High school senior volunteers to be listening ear during pandemic

A high school student witnesses the power in ministry of presence.

High school senior, Valor Ahn, wanted to help people affected by COVID-19. When he saw a post on his church’s website about a volunteer opportunity, he reached out and found himself serving during the summer for The Salvation Army Pathway of Hope on Oahu. 

The experience impacted him in ways he had not imagined and inspired him to write a first-person essay, which was entered in the 2020 Hawaii Access to Justice Commission’s High School essay contest, “Standing Together, Six Feet Apart.” 

Ahn was one of six winners of the contest. The winning students—and their teachers—received a cash prize and recognition during an online celebration in October.

“This summer Pathway of Hope had some of the best talents volunteer in response to COVID-19,” said Anna Stone, former Pathway of Hope director. “One of them is Valor Ahn, senior at Kaimuki Christian School…Your life-changing experience was at The Salvation Army.”

Here is Ahn’s award-winning essay, which he titled, “Volunteering during the pandemic: An unexpected lesson to remember.”

“Please…please bear with me, sir,” her frail voice trembled through the phone. I set my mask to the side and scooted closer to my desk. Hearing the pain and desperation in her voice, I knew this would be no ordinary conversation.

COVID-19 kept me cooped up indoors for the majority of my summer, and upon seeing an advertisement on my church website asking for volunteers, I felt purpose and excitement fill my body. The motto, “doing the most good,” resounded in my head as I drove myself to The Salvation Army site early that morning.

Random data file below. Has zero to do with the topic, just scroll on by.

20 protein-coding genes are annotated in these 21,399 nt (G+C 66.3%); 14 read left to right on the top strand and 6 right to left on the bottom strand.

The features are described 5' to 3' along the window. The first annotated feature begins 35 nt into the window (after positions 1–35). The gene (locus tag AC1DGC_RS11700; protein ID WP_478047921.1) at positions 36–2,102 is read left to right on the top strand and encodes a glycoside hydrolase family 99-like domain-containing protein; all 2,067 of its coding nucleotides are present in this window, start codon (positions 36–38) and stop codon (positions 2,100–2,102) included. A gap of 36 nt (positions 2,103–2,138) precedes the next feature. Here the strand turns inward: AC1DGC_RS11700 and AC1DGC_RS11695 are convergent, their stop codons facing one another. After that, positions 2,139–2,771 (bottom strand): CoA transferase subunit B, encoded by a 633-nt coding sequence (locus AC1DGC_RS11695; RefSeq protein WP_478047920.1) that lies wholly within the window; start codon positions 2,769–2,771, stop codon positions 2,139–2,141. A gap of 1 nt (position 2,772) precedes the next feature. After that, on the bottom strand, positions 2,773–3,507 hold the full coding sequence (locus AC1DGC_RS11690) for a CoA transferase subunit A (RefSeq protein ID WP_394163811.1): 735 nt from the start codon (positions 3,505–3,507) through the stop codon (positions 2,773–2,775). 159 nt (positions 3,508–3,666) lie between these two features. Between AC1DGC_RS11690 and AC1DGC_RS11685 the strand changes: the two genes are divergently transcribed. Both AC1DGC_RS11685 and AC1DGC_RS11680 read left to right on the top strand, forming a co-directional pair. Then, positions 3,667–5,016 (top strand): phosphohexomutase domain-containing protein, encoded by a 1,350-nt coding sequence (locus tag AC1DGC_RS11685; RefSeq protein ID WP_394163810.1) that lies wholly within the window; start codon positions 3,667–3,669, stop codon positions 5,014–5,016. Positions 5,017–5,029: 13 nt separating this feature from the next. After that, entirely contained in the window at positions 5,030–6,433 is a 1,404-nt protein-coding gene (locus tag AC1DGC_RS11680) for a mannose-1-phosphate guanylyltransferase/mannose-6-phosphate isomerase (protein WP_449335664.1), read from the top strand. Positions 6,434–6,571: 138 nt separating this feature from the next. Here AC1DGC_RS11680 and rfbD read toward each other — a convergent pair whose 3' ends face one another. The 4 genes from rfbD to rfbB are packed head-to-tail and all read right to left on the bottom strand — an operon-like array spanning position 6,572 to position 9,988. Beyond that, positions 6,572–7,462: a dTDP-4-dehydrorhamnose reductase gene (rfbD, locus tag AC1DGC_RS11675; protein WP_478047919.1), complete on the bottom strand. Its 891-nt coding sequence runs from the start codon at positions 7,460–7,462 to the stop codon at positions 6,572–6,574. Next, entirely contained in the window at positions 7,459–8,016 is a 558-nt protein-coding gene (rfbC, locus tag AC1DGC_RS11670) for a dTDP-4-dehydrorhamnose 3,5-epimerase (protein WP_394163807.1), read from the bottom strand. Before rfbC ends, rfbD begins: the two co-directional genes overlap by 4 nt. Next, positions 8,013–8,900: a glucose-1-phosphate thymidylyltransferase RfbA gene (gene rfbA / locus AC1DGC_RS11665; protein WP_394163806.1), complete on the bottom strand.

Due to the global effects that COVID-19 created, many people were left unemployed and some even homeless. As a result, countless people called The Salvation Army hotline, leaving a voicemail and asking for assistance. A kind woman named Sarah instructed me to return those voicemails and ensure they qualified for their requested aid. Sarah handed me a thick stack of papers filled with names like a phonebook.

I dialed a number and a weak voice answering my call squeezed out a response, “H—hello, who is this?”

“Hi ma’am, this is Valor with The Salvation Army, returning your call about financial assistance.”

“Oh, th—th—thank y—you, sir,” she said. Her stuttering immediately melted my heart.

Explaining that she was in a care home with Alzheimer’s, she was requesting financial assistance for her situation. Thinking of my sweet grandma who underwent surgery after a recent unfortunate incident, my heart was immediately stolen by this lady. 

Snatching my pen from the table and grabbing a new form, I was determined to help her like a marathon runner determined to finish his last mile. “I will do what I can ma’am,” I assured her.

Throughout the call, I could hear her desperately scrambling in the background to find her records of information. She would leave me in silent anticipation for a few minutes and then return with a hopeful voice when she finally found the needed information. Apologizing for the wait, she pleaded with me, “P—please sir, s—stay with me.”

Realizing that helping others goes beyond just filling out their form, I sunk right back into my chair, planted my feet and turned up the volume on my phone to hear her more clearly. As she struggled to articulate her words, she explained that she was involved in an accident in which a van blindsided her on the way to a food bank, which left her immobile. As a result, she sought the help of local organizations, such as The Salvation Army. 

One hour later, I found myself on the verge of tears.

That summer day, I felt deeply humbled, and my eyes were opened to this fact: everyone has a story, and some just need a listening ear.

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